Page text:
This Is Your Brain…at Camp
A couple of weeks ago over a thousand people gathered in Orlando to hear about neurons, synapses, and pre-frontal cortexes. There were discussions of how the brain works, how it changes, and how to influence its growth. It wasn’t, however, a meeting of neuroscientists. Instead it was the annual American Camp Association National Conference. Camp professionals, including more than 20 United Methodist camp colleagues, spent four days exploring a wide range of topics related to camp leadership. A central theme heard frequently at the conference was the growing importance of brain research.
Over the past decade research on how the brain functions has exploded, driven primarily by advances in technology. Researchers have been able to map the brain and gain valuable insight into how it works. This new knowledge is having a profound impact in a number of fields including child development, education, and training. New strategies are rapidly emerging to take advantage of this new knowledge.
At this year’s ACA conference, camp professionals were challenged to begin integrating the new insights on the brain into their work. Dr. Tina Payne Bryson, co-author of The Whole-Brain Child, shared the importance of moving beyond the traditional either/or approach to left- and right-brain thinking to adopting strategies for integrating these two different, but complementary areas of the brain. She also provided strategies for promoting the development of the critically important pre-frontal cortex in campers.
This summer we’ll be looking at integrating Bryson’s work on left brain/right brain thinking into how we do Bible study. We’ll be working to ensure that we engage both the logical left brain and the emotional right brain in how we present and how we discuss the stories from the Bible that we use to support our theme. We want to create a more holistic approach that fully utilizes the entire brain.
Bryson also highlighted new research showing the direct link between the development of resilience in youth and two important aspects of camp, strong relationships and reflecting on experience. Several camps are now highlighting this research in their promotional materials targeted at parents. Parents looking for opportunities to help their kids grow need to hear the message that the relationships that camp fosters and the reflection-based, experiential model we use build resilience and grit. Measures of resilience and grit correlate strongly with success. “Look, parents, at the ways camp can help your kids succeed!”
Other conference sessions applied brain research to working with staff. New strategies integrating brain research are being implemented at all levels of the education system and are finding their way into how organizations are training their employees. These new brain-based strategies offer opportunities for camp leaders to significantly improve their training. Using the growing body of knowledge of how the brain learns, camps can accelerate learning, improve the retention of content, and increase the likelihood staff will use what they’ve learned. Knowing that the operation of the brain is all about connections, researchers now believe that linking new ideas to previous knowledge is critical to learning. As we prepare for staff training we’re planning to be very intentional in helping staff make these connections. Each time we present a new concept, our goal will be to link it either to something we’ve already covered or to knowledge that staff members obtained through life experiences outside of camp. We want to help staff members understand and retain new material by creating connections between the new and what they already know.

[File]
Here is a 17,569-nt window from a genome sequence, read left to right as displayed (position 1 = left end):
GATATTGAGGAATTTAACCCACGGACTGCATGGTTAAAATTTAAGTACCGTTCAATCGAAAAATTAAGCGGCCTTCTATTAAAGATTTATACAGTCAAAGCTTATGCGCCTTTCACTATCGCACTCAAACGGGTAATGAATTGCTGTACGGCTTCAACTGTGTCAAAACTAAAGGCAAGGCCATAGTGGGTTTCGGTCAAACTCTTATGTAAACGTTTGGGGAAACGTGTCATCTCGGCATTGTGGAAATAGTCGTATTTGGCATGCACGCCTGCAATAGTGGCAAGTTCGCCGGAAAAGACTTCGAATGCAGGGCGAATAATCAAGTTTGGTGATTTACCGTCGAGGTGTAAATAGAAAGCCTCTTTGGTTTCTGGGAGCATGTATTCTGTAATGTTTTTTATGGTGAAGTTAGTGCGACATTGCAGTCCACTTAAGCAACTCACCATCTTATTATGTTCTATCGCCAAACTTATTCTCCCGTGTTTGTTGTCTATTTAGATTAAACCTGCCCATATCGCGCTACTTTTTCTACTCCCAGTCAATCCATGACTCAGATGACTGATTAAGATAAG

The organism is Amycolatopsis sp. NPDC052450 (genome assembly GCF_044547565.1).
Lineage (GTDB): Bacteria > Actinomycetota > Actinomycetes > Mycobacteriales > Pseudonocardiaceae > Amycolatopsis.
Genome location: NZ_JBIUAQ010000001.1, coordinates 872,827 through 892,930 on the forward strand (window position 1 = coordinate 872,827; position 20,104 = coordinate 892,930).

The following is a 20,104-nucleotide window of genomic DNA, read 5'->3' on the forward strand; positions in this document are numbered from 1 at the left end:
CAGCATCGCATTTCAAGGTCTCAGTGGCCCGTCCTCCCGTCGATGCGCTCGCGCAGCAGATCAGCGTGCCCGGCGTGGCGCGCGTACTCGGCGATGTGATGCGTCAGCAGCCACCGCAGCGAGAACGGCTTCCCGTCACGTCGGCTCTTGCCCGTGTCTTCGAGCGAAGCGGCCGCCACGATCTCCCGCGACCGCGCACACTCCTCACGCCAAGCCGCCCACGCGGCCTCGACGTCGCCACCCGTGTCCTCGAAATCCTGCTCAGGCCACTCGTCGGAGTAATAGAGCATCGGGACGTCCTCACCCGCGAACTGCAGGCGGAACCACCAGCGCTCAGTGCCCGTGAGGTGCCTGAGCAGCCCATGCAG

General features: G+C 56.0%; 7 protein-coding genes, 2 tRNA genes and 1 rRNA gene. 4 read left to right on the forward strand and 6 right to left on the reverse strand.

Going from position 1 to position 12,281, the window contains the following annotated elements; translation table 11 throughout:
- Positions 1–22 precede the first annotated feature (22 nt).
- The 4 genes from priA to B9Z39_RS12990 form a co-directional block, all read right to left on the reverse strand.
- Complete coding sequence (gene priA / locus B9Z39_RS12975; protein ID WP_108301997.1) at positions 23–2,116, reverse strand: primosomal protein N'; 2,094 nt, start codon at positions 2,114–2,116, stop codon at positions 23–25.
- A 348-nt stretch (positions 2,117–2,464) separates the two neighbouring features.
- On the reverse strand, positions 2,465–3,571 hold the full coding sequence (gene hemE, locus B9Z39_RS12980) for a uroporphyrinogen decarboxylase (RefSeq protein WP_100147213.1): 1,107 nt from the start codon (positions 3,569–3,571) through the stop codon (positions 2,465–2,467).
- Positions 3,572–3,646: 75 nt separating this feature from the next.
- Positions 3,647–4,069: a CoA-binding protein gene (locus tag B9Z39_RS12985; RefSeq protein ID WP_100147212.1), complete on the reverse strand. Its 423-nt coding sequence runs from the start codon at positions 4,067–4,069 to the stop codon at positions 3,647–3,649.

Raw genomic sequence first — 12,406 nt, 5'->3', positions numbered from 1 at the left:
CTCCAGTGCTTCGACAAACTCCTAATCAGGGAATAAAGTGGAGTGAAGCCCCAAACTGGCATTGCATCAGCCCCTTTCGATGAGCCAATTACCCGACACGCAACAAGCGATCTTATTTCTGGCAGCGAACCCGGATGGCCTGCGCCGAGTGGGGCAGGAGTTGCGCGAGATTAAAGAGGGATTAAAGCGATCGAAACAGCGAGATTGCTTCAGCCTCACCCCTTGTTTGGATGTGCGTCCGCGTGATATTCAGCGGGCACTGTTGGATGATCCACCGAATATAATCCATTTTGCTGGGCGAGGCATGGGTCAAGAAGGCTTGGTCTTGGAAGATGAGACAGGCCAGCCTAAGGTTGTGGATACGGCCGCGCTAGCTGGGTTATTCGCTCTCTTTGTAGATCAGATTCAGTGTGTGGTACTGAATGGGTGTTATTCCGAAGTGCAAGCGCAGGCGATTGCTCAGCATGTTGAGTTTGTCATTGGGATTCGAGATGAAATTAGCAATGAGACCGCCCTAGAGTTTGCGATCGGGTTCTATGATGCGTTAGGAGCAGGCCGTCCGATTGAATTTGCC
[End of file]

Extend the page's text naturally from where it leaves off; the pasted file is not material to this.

Brain based research is also suggesting new approaches to leading summer camp staff. As the understanding of how the brain works evolves, new insights into how to communicate with and motivate staff are emerging. Strategies for coaching and mentoring staff are being adapted to the new understanding of how staff process feedback and change their behavior.
Over the next several years, camp professionals will likely see an increasing number of opportunities to learn more about brain-based approaches to working with both campers and staff. In addition, a number of resources are under development to provide hands-on strategies for using the new insights into the brain at camp. Camp staff can find some great resources on how brain research is changing approaches to teaching (both campers and staff) on-line at web sites such as Edutopia.
Adopting brain-based strategies at camp offers the opportunity to strengthen the positive impact of the camp experience on both campers and staff. These strategies don’t require us to fundamentally change who we are or what we do. They just help us understand campers and staff (and ourselves) in a way that allows us to tweak what we do to be more effective. It’s an exciting time as we take this new cutting edge knowledge and find ways to use it to help us be more effective in our ministries.
John Erdman is the Director of Camp Wesley Woods, a ministry of the Holston Annual Conference, located in the Great Smoky Mountains of Tennessee. John has also served as the director of faith based camps in New Hampshire and Ohio. Prior to moving into full time camp ministry, John worked in training and leadership development positions in corporate, higher education, and government settings.